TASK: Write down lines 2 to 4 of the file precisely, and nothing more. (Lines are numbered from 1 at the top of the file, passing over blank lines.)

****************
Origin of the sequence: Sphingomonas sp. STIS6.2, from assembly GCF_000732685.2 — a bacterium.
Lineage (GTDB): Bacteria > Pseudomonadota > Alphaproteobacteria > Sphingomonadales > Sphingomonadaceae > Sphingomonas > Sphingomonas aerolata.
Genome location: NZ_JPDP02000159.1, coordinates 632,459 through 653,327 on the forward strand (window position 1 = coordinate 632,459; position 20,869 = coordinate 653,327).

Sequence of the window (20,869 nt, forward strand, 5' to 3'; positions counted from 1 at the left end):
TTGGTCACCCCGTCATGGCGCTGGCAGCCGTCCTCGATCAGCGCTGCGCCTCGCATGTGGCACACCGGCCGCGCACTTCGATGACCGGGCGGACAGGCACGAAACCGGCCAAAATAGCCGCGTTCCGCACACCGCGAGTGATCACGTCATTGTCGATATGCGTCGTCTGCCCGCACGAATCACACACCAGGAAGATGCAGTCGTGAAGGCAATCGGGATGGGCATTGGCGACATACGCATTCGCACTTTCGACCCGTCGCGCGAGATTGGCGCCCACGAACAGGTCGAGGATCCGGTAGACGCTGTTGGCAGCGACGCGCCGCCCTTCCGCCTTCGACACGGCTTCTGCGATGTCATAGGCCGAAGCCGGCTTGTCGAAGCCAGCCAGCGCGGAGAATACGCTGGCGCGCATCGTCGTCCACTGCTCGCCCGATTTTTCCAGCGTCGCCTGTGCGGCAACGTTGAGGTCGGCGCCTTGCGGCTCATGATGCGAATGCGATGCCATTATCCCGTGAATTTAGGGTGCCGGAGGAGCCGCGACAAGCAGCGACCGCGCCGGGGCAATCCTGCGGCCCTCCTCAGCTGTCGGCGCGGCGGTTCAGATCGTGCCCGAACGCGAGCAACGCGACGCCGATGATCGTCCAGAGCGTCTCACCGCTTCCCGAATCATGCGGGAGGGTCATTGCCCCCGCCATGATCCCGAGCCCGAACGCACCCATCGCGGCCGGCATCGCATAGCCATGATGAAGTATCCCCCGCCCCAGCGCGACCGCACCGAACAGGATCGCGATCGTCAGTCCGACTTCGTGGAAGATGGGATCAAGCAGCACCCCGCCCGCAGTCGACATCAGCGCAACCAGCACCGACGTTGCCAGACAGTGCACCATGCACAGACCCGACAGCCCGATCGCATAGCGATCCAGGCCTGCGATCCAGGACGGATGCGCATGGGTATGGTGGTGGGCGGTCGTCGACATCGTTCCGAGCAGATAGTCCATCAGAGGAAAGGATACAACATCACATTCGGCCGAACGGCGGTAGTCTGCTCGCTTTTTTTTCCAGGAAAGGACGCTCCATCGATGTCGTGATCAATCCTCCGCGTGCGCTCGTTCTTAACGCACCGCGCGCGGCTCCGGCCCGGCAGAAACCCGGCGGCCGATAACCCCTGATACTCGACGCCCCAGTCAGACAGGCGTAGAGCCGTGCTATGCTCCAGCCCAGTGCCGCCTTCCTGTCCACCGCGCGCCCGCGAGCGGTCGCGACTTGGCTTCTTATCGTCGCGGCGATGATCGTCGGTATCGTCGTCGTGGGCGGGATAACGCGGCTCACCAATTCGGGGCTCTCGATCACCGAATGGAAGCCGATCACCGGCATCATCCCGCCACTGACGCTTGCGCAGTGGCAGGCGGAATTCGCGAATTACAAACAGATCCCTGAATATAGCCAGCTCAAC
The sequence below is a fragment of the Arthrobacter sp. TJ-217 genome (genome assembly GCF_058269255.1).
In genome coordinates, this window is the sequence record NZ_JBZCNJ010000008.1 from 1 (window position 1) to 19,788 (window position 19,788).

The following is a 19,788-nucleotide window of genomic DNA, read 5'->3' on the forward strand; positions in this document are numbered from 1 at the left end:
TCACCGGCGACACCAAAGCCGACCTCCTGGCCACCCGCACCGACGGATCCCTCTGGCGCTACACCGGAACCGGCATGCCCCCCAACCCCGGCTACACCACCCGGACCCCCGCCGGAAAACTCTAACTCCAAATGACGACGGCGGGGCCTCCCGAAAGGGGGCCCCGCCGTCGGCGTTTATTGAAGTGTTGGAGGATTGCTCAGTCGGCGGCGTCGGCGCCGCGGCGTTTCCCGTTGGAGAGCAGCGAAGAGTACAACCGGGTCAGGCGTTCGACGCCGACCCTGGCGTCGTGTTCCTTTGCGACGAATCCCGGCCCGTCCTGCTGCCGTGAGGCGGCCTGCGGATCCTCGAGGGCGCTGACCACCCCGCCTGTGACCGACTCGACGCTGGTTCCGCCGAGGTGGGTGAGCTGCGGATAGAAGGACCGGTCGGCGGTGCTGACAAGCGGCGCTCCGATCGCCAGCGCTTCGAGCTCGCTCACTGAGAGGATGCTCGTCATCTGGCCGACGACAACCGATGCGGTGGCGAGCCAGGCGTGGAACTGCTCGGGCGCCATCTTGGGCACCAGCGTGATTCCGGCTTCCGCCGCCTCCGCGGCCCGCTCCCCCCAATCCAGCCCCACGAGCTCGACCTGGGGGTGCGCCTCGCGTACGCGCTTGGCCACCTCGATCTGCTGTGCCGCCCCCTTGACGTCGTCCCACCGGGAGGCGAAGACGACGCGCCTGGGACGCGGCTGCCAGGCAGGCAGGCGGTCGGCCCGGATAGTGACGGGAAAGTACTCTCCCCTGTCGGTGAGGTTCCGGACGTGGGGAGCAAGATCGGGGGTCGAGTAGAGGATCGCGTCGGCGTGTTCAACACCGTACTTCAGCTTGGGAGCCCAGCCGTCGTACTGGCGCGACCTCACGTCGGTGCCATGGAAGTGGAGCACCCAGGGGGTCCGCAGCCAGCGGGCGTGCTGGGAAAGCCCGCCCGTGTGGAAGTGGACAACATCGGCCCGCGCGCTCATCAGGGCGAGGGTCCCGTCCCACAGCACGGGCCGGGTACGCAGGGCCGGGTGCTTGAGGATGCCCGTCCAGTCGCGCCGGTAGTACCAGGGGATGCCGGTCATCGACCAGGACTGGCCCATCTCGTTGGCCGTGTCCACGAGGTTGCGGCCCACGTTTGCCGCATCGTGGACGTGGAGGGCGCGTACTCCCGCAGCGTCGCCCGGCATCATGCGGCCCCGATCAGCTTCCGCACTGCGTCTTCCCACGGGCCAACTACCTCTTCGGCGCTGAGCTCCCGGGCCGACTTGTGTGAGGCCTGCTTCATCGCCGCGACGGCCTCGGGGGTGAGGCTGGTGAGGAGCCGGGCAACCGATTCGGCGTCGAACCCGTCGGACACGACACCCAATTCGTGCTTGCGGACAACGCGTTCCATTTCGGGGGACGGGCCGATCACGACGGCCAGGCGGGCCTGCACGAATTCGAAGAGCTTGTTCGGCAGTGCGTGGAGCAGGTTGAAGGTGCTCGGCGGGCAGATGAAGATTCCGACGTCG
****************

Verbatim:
Lineage (GTDB): Bacteria > Pseudomonadota > Alphaproteobacteria > Sphingomonadales > Sphingomonadaceae > Sphingomonas > Sphingomonas aerolata.
Genome location: NZ_JPDP02000159.1, coordinates 632,459 through 653,327 on the forward strand (window position 1 = coordinate 632,459; position 20,869 = coordinate 653,327).

Sequence of the window (20,869 nt, forward strand, 5' to 3'; positions counted from 1 at the left end):